From the Inside Flap
"Written by one of the great clinical writers of the twentieth century, Migraine . . . should be read as much for its brilliant insights into the nature of our mental functioning as for its discussion of the migraine." --The New York Times Book Review
The many manifestations of migraine can vary dramatically from one patient to another, even within the same patient at different times. Among the most compelling and perplexing of these symptoms are the strange visual hallucinations and distortions of space, time, and body image which migraineurs sometimes experience. Portrayals of these uncanny states have found their way into many works of art, from the heavenly visions of Hildegard von Bingen to Alice in Wonderland. Dr. Oliver Sacks argues that migraine cannot be understood simply as an illness, but must be viewed as a complex condition with a unique role to play in each individual's life.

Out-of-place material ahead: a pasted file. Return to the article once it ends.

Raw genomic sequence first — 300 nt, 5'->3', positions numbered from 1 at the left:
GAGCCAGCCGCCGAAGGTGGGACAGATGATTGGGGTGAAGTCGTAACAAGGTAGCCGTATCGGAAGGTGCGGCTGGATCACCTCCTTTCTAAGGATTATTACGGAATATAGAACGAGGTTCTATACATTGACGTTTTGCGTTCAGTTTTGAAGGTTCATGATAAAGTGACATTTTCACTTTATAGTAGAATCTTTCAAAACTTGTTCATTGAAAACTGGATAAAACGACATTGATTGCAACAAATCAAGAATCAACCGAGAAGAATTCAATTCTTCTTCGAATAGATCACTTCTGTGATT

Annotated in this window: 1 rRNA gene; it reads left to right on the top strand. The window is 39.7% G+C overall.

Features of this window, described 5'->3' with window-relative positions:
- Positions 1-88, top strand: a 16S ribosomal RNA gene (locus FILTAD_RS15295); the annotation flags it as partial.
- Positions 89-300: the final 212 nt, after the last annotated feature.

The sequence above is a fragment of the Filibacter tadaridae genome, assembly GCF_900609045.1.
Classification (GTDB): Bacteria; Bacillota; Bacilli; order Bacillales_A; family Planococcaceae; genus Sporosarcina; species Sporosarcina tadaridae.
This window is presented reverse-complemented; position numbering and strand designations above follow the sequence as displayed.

"I am sure . . . that any layman who is interested in the relation between the body and mind . . . will find the book as fascinating as I have." --W. H. Auden, The New York Review of Books --This text refers to the Paperback edition.